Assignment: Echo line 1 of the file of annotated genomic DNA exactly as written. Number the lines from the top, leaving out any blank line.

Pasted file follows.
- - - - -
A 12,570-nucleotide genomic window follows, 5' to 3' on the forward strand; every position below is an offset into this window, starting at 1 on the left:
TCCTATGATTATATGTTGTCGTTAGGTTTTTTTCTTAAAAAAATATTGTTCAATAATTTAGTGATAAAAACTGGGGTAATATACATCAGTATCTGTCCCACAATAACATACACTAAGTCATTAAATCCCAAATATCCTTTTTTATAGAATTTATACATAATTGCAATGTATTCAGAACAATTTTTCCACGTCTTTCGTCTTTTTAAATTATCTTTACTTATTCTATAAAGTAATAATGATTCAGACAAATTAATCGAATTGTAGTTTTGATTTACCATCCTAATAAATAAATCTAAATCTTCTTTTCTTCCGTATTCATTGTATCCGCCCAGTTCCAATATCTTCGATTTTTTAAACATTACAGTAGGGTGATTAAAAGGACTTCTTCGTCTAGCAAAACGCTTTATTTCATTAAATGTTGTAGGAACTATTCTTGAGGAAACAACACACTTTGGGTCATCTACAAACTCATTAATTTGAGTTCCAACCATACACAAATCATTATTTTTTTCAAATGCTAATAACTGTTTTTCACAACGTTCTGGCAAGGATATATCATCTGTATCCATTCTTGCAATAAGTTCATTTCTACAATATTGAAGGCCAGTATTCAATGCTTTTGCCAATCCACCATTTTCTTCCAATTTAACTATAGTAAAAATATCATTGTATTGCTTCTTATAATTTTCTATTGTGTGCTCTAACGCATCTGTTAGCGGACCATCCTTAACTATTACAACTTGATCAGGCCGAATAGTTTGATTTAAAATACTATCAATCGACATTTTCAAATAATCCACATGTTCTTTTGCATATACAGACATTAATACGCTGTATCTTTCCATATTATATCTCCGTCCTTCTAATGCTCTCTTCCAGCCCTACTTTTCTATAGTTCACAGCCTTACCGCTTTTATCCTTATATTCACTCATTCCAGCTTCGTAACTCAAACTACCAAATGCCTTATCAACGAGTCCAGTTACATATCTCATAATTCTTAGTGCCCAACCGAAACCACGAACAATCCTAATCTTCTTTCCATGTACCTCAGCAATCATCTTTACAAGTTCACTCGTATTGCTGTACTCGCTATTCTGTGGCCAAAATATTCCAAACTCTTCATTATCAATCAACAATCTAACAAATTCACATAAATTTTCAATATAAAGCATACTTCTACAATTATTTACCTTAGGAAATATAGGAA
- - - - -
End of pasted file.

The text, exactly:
A 12,570-nucleotide genomic window follows, 5' to 3' on the forward strand; every position below is an offset into this window, starting at 1 on the left: